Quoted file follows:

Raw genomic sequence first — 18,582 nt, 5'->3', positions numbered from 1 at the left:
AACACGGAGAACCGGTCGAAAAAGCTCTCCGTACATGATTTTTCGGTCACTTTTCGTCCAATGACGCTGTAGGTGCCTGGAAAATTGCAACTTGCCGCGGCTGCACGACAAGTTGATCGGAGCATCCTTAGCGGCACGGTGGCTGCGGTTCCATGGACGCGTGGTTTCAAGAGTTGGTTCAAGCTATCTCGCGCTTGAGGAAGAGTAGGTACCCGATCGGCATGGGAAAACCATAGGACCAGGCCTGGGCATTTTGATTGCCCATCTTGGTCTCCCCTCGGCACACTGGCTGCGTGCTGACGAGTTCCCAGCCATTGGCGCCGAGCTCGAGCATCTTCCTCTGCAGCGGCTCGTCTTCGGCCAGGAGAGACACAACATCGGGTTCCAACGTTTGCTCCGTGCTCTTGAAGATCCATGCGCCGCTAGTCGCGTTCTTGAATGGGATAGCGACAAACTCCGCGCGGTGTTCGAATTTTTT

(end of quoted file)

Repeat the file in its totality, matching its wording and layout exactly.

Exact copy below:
Raw genomic sequence first — 18,582 nt, 5'->3', positions numbered from 1 at the left:
AACACGGAGAACCGGTCGAAAAAGCTCTCCGTACATGATTTTTCGGTCACTTTTCGTCCAATGACGCTGTAGGTGCCTGGAAAATTGCAACTTGCCGCGGCTGCACGACAAGTTGATCGGAGCATCCTTAGCGGCACGGTGGCTGCGGTTCCATGGACGCGTGGTTTCAAGAGTTGGTTCAAGCTATCTCGCGCTTGAGGAAGAGTAGGTACCCGATCGGCATGGGAAAACCATAGGACCAGGCCTGGGCATTTTGATTGCCCATCTTGGTCTCCCCTCGGCACACTGGCTGCGTGCTGACGAGTTCCCAGCCATTGGCGCCGAGCTCGAGCATCTTCCTCTGCAGCGGCTCGTCTTCGGCCAGGAGAGACACAACATCGGGTTCCAACGTTTGCTCCGTGCTCTTGAAGATCCATGCGCCGCTAGTCGCGTTCTTGAATGGGATAGCGACAAACTCCGCGCGGTGTTCGAATTTTTT